Posted by on November 17, 2015 - 2:57pm

Autoimmune diseases are those where the body, for whatever reason, starts fighting its own cells with an immune response in the same way it would if the cells were a foreign invader (bacteria, virus etc). Women are more likely to get a whole host of autoimmune diseases than men are (see table to the left), including multiple sclerosis, rheumatoid arthritis, and lupus. Apparently, out of all the people suffering from auto-immune diseases in the US, 80% are female. That’s a phenomenal bias for a condition that, on the surface at least, has no clear tie to gender. According to the research (great review here), our increased risk of getting these diseases is simply our great immune systems working against us. Apparently, our immune systems are so great that we’re less prone to infection and have a much greater antibody response to those little invaders that do get in. Unfortunately, our systems are so strong that they also tend to go into overdrive, leading to this attack of our own bodies.

The culprits (or overachieving heroes, depending on how you look at it), are likely exactly what you’d expect: hormones or chromosomal influences. The hormone research actually shows that during pregnancy, women's immune systems switch to a far less aggressive regimen, likely to avoid attacking the fetus as an invader. This decreased immunity is the reason for the increased risk of pregnant women getting the flu, but it’s also the reason that many pregnant women notice a decrease in their symptoms of autoimmune disorders. It’s amazing to think that both the bad and the good stem from the same source: an incredibly strong immune system.


Posted by on May 27, 2011 - 7:48am

Classic Butterfly Rash

Yet many people do not know what lupus is and how serious it can be.  Lupus is a chronic autoimmune disease that can affect various parts of the body, including the skin, joints, heart, lungs, blood, kidneys, and brain.  Normally the body's immune system makes proteins called antibodies that protect the body against viruses, bacteria and other foreign invaders. These foreign invaders are called antigens.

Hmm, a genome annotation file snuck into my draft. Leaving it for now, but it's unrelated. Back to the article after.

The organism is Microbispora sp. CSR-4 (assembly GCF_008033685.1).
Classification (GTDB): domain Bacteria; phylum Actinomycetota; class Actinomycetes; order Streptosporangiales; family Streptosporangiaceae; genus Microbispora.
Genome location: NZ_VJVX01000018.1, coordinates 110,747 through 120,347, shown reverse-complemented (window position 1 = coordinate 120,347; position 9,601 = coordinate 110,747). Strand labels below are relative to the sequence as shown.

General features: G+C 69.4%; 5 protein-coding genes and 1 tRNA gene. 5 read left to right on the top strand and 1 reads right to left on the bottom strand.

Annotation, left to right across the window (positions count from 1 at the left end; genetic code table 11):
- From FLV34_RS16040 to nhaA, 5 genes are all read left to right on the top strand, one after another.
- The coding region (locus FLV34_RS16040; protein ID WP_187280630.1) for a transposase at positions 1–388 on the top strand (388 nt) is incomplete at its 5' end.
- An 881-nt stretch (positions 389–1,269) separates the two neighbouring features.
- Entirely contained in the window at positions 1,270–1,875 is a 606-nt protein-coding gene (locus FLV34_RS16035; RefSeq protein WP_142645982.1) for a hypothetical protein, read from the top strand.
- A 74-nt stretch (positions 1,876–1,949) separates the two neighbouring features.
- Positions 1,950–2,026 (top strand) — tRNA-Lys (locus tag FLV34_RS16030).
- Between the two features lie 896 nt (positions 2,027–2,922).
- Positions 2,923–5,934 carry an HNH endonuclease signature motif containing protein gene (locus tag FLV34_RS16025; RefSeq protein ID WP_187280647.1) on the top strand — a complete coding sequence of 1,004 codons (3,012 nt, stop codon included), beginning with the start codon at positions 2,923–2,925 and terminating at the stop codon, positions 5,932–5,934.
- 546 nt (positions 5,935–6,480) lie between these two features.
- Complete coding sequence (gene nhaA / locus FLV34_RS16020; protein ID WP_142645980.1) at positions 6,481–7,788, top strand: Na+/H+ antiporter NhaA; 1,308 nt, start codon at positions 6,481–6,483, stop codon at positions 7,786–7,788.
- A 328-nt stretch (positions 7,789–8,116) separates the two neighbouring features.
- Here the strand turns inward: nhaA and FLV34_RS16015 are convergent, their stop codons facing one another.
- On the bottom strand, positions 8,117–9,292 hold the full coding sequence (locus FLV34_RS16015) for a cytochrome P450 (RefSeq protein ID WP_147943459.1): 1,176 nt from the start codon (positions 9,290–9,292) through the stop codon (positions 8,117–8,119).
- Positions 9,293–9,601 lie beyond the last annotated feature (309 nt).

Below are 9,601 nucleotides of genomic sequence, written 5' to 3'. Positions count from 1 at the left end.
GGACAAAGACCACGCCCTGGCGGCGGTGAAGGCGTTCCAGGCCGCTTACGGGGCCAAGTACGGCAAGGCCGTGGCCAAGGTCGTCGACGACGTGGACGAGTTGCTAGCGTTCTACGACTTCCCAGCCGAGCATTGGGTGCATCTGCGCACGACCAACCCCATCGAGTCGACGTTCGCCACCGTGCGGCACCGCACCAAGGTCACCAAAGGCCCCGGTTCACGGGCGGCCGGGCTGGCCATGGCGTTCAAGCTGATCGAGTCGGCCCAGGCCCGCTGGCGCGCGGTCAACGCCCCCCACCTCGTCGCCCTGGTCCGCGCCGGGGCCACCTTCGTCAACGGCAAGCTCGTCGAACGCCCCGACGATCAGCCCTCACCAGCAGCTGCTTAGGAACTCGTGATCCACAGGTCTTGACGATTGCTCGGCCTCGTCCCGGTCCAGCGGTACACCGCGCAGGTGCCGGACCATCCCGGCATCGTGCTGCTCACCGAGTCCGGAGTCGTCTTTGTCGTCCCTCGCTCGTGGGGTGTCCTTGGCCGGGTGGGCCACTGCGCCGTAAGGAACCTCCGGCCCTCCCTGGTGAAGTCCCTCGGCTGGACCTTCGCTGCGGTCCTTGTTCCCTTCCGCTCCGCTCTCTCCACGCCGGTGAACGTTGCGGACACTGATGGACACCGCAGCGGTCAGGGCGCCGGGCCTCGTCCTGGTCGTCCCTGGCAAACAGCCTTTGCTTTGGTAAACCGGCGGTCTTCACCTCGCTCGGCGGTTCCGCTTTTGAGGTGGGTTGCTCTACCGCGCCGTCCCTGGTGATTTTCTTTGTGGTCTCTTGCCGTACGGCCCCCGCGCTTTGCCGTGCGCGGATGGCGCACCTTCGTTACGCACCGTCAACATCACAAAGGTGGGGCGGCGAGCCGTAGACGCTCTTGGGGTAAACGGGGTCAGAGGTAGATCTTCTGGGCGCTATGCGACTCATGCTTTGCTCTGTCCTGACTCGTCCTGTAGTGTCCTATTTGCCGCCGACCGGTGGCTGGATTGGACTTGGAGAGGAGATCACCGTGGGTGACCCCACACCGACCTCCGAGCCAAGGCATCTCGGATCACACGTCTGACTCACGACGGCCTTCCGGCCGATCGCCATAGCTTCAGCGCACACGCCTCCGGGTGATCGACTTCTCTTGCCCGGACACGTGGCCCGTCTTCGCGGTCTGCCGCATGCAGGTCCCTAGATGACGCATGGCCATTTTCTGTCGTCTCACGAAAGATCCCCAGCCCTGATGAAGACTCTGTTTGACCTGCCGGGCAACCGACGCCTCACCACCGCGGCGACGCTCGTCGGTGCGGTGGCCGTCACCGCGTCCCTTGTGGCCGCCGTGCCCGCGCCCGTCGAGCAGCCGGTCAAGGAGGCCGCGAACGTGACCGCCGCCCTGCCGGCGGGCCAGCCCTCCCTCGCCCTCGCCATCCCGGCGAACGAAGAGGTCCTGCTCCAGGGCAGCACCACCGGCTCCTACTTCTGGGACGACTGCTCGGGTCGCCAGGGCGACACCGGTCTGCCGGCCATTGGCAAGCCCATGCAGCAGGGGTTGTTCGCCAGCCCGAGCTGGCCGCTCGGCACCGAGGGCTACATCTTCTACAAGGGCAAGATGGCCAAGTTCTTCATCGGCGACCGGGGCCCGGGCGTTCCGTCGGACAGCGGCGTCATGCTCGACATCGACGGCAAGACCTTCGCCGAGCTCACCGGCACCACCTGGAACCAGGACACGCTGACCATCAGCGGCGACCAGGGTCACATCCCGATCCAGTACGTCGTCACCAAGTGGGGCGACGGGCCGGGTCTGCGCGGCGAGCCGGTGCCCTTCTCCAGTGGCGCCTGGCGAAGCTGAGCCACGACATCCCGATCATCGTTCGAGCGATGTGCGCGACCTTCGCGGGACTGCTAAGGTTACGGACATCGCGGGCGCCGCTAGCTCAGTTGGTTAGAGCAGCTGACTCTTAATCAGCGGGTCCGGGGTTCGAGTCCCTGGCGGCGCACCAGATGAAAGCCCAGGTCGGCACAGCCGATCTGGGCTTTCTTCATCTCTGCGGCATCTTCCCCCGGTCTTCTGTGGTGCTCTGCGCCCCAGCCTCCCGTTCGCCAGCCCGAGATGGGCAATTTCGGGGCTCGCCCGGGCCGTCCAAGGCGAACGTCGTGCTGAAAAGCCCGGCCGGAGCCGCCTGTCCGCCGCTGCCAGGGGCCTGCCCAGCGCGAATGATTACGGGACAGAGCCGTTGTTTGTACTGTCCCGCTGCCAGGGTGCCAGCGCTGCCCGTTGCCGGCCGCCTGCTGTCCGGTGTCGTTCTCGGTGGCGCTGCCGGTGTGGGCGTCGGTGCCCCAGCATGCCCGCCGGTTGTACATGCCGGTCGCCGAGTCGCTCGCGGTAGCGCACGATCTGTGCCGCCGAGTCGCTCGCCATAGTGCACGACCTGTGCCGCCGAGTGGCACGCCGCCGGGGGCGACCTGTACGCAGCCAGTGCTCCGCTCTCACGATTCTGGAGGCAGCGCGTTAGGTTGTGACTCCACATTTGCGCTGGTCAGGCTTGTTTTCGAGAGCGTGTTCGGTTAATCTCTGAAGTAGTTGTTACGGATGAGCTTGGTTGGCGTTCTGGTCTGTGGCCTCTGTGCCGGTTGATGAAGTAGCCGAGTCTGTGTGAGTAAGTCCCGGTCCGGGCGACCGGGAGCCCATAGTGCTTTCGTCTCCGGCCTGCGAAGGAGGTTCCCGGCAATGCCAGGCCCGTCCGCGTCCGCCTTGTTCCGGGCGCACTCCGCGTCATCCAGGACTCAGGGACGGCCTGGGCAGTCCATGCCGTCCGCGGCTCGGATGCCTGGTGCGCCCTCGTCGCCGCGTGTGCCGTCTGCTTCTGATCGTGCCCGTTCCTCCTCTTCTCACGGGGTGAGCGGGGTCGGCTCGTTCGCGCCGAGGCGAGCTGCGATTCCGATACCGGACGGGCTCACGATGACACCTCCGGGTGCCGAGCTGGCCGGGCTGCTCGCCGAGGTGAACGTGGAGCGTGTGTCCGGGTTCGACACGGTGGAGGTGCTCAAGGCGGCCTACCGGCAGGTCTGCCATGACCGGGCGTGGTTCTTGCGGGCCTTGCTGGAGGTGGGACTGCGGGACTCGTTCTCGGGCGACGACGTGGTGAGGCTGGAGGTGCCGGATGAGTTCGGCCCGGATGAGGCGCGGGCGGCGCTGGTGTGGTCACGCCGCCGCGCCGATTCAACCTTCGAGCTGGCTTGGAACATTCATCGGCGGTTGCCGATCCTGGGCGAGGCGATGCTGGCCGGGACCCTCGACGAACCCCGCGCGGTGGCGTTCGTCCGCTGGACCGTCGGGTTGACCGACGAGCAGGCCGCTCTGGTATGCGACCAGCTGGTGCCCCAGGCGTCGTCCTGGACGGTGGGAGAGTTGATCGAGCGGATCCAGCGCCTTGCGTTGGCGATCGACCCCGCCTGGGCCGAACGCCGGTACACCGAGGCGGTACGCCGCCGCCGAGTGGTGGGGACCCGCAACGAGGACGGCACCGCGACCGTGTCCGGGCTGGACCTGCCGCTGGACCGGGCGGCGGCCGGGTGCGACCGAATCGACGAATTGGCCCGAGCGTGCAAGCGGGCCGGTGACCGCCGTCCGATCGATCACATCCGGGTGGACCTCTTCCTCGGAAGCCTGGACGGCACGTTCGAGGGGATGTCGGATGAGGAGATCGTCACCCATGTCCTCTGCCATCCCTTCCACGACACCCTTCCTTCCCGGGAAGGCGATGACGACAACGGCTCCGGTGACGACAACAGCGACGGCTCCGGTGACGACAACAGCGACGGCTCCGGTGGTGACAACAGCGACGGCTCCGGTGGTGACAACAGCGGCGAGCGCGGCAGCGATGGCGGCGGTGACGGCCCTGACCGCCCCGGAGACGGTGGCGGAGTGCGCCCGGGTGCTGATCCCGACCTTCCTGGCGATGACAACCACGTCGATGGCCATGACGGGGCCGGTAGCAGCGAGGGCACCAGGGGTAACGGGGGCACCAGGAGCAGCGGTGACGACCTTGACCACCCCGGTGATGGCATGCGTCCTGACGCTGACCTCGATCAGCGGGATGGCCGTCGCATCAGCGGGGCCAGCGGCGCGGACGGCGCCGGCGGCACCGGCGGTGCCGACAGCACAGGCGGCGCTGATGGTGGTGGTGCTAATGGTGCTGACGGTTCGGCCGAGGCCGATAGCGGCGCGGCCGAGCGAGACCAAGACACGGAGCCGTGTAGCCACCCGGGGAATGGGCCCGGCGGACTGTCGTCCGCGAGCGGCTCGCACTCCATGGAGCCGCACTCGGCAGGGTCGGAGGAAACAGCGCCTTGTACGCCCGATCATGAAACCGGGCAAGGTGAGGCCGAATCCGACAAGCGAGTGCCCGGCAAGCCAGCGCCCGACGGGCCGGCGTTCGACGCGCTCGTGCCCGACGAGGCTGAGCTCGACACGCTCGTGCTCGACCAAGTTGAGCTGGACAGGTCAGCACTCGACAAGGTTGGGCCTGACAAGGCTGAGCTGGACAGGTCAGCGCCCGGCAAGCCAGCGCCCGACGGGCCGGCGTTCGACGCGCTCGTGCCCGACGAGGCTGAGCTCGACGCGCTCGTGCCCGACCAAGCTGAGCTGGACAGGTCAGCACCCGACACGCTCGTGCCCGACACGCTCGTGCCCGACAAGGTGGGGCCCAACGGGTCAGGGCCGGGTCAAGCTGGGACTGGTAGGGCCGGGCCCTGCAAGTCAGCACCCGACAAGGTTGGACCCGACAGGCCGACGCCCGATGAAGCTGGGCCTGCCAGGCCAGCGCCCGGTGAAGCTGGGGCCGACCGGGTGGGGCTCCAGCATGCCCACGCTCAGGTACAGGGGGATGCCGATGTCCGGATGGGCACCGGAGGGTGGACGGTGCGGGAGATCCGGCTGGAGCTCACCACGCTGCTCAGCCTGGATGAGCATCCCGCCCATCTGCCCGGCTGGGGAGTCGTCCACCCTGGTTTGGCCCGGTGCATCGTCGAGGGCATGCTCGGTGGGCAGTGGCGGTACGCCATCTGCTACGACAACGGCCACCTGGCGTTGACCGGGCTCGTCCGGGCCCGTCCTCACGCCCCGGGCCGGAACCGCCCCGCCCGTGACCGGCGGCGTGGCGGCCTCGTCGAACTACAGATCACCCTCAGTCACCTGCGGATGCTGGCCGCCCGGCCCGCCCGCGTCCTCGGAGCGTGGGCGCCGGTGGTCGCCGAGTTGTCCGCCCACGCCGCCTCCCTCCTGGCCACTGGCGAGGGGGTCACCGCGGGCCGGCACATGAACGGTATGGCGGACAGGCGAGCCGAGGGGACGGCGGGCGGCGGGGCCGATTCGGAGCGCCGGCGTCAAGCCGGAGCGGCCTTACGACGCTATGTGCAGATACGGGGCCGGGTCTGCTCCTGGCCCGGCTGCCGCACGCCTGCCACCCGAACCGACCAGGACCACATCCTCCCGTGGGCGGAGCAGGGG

In an autoimmune disorder like lupus, the immune system cannot tell the difference between foreign substances and its own cells and tissues. The immune system then makes antibodies that, simply put, attack the body itself. This causes inflammation, pain and damage to various organs.

Inflammation is considered the primary feature of lupus. Inflammation causes pain, heat, redness, swelling and loss of function, inside and/or outside the body.   For many people, lupus can be a manageable disease with relatively mild symptoms. For others, it may cause serious and even life-threatening problems.

Sometimes people with lupus experience a "flare." This occurs when some symptoms appear or get worse for short periods then disappear or get better. Even if you take medicine for lupus, you may find that there are times when the symptoms become worse. Learning to recognize that a flare is coming can help you take steps to cope with it. Many people feel very tired or have pain, a rash, a fever, stomach discomfort, headache, or dizziness just before a flare.  It is not infectious, rare or cancerous.

It’s estimated that more than 16,000 Americans develop lupus each year.  We do not know the cause, but scientists believe some people are predisposed to the disease.  In the United States, lupus is more common among African Americans, Asians, Hispanics, and Native Americans than Caucasians.

Symptoms of lupus include:

  • Muscle and joint pain
  • Fever greater that 100∘F
  • Prolonged or extreme fatigue
  • Anemia (low red blood cell count)
  • Kidney problems
  • Chest pain, especially when breathing deeply
  • Rashes especially on the face
  • Light sensitivity
  • Hair loss
  • Abnormal blood clotting
  • Eye problems (dry eyes, inflammation, rashes0
  • Seizures
  • Mouth or nose ulcers

To learn more about lupus visit:  Could I have Lupus. If you want to test your knowledge on lupus, take this QUIZ.